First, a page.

4th Friday Preceptor Development - Teaching Clinical Reasoning
The 4th Friday Preceptor Development Series provides regular programming for LMU-DCOM preceptors working with 3rd and 4th year students on clinical rotations. In the preceptor needs assessment administered in Fall 2021 and Fall 2022, preceptors self identified several knowledge gaps, including difficulty managing time constraints, understanding the baseline knowledge of students on rotation, knowing what to teach in the office, and knowing how to best communicate with and engage students. This monthly series of one hour virtual sessions delivered over the noon hour is designed to provide regular preceptor development programming to address ongoing preceptor needs.
LMU-DCOM physician preceptors
- Identify how to get the most out of precepting medical students.
- Discuss the art and science of bedside teaching.
- Review teaching diagnostic reasoning and the conflict of heuristics with medical student education.
Kip Wenger, DO | Fred.Wenger@LMUnet.edu
Dr Fred “Kip” Wenger, DO, FACOEP, AOAAM received his DO degree at the Philadelphia College of Osteopathic Medicine in 1987 and completed his emergency medicine residency at the Albert Einstein Medical Center in Philadelphia in 1991. After completing his emergency medicine residency, he stayed as a full-time academic faculty member to pursue his interest in teaching and clinical research. During his ten years at Albert Einstein, he was actively involved in the educating and training of medical students and emergency medicine residents. In 2004 he moved to Knoxville with his wife and two children to take the position of director of emergency medicine at the University of Tennessee Medical Center. Dr. Wenger subsequently gained additional training and board certification in addiction medicine in 2013. In 2014 he took the role of Chief of Medical Services at the Cornerstone of Recovery in Louisville, Tennessee. Cornerstone of Recovery is a 120-bed inpatient detox and substance use disorder treatment facility. He continued to maintain his emergency medicine practice until 2022 when he retired from both clinical medicine and Cornerstone of Recovery to pursue his interest in medical education. In 2022 he took on the position of assistant professor and chair of emergency medicine at the DeBusk College of Osteopathic Medicine.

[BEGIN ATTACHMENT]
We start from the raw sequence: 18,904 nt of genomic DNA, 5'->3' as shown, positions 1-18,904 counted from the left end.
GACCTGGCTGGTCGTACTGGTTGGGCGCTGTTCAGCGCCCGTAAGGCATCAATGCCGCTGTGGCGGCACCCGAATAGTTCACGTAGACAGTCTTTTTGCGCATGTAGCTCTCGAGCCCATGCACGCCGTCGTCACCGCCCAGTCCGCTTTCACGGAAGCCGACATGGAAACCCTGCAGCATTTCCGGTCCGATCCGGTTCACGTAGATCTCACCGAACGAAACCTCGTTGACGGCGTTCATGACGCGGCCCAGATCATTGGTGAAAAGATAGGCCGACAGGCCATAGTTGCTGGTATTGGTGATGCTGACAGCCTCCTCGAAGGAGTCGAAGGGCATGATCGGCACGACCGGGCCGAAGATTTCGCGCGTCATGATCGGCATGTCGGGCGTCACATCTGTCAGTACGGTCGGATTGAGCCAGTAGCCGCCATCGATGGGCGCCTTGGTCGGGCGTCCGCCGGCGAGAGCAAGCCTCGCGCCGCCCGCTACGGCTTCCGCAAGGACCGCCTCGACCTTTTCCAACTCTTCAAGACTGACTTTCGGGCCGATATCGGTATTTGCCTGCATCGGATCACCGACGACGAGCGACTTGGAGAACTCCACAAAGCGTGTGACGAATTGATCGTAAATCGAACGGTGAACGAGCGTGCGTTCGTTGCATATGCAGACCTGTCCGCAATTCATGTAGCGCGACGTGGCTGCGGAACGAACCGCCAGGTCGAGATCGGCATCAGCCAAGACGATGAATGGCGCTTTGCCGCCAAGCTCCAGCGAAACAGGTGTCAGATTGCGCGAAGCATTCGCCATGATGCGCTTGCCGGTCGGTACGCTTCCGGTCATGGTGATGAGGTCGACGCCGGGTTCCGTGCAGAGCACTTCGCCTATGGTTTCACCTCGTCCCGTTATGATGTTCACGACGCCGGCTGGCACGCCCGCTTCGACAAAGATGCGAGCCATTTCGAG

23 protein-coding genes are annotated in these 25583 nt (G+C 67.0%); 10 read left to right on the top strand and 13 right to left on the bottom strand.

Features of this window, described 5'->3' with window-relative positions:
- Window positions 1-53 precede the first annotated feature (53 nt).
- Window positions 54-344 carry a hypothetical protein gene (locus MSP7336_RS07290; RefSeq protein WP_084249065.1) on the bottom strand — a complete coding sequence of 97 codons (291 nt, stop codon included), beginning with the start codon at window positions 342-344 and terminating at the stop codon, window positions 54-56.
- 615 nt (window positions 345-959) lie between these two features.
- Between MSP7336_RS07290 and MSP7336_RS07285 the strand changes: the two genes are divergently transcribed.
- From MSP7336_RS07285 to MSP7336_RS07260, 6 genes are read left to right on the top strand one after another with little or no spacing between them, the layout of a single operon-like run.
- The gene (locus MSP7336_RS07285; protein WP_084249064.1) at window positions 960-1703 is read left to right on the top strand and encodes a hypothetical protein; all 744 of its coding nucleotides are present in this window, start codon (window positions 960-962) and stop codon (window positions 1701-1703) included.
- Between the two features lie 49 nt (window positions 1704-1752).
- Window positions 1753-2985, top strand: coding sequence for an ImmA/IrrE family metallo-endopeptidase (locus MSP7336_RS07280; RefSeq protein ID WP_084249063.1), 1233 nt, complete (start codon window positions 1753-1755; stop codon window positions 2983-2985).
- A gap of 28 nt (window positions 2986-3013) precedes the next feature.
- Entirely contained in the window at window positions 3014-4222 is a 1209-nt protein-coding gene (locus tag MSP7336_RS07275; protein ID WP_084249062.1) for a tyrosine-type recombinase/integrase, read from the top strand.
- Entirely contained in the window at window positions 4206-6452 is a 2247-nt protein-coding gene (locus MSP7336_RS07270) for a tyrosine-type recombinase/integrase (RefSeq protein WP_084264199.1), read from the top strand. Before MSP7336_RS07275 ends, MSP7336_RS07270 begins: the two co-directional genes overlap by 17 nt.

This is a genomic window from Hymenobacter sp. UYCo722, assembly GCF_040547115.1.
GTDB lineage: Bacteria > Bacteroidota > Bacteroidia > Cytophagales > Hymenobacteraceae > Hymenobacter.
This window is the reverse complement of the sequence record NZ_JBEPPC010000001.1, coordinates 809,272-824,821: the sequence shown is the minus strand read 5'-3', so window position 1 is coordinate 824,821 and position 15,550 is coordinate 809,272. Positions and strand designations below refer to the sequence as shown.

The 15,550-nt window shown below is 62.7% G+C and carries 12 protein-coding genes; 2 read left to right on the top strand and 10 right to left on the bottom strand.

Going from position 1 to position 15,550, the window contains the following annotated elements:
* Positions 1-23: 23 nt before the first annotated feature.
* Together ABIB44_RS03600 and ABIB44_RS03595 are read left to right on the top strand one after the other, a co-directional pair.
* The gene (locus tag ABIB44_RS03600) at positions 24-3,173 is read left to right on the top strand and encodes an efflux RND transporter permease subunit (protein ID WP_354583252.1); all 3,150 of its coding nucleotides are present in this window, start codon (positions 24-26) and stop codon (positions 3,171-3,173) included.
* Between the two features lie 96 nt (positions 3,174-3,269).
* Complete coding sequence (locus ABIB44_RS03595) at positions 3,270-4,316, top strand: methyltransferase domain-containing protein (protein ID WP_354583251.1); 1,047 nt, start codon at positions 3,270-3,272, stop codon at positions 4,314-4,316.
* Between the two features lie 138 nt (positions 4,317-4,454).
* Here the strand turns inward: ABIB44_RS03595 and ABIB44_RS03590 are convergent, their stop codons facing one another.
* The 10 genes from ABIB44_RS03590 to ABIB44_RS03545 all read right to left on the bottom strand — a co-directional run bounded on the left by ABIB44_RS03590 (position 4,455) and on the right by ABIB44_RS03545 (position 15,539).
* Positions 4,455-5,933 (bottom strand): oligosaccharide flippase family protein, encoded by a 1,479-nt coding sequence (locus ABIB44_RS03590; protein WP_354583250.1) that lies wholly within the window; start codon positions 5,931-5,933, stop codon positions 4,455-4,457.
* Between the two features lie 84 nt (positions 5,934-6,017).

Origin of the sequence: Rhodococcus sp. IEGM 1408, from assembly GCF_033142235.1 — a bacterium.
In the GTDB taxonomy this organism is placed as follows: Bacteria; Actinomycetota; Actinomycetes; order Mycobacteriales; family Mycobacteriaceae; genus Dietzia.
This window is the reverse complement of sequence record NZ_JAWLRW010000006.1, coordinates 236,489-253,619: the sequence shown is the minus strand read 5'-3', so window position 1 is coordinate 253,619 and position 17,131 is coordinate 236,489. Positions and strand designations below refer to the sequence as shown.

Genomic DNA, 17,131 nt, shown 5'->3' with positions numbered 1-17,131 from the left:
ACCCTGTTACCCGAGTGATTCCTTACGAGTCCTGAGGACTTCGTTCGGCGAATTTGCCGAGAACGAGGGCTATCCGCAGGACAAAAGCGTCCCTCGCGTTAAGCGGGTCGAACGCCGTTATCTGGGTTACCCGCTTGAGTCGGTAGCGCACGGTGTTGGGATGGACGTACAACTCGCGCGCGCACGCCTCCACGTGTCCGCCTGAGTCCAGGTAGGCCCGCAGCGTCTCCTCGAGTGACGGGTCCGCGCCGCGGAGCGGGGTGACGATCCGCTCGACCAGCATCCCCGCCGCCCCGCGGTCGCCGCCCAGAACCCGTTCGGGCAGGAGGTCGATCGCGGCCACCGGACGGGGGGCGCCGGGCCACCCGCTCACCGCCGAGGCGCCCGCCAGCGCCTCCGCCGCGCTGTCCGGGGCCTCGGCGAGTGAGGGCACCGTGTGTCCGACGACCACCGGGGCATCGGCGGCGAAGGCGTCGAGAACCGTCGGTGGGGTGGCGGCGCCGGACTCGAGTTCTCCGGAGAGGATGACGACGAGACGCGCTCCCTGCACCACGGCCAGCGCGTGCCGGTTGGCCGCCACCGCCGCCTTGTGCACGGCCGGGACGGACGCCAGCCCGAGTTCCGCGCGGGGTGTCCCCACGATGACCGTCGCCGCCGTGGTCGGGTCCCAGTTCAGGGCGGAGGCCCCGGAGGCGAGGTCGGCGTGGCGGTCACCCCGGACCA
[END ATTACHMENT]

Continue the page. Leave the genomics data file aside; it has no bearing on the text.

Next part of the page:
There are no financial relationships to disclose.
The Lincoln Memorial University-DeBusk College of Osteopathic Medicine (LMU-DCOM) is accredited by the American Osteopathic Association to provide osteopathic continuing medical education for physicians. LMU-DCOM designates this program for a maximum of 1.0 AOA Category 1-A credits and will report CME and specialty credits commensurate with the extent of the physician's participation in this activity.
The University of New England College of Osteopathic Medicine (UNE COM) is accredited by the Maine Medical Association’s Council on Continuing Medical Education and Accreditation (MMA CCMEA) to provide continuing medical education for physicians.
UNE COM designates this educational activity for a maximum of 1.0 AMA PRA Category 1 Credit(s)TM and 1.0 University of New England contact hours for non-physicians. Contact hours may be submitted by non-physician, non-PA health professionals for continuing education credits.
This activity has been planned and implemented in accordance with the accreditation requirements and policies of the ACCME through the joint providership of University of New England and LMU-DCOM. University of New England is accredited by the Maine Medical Association to provide continuing medical education for physicians.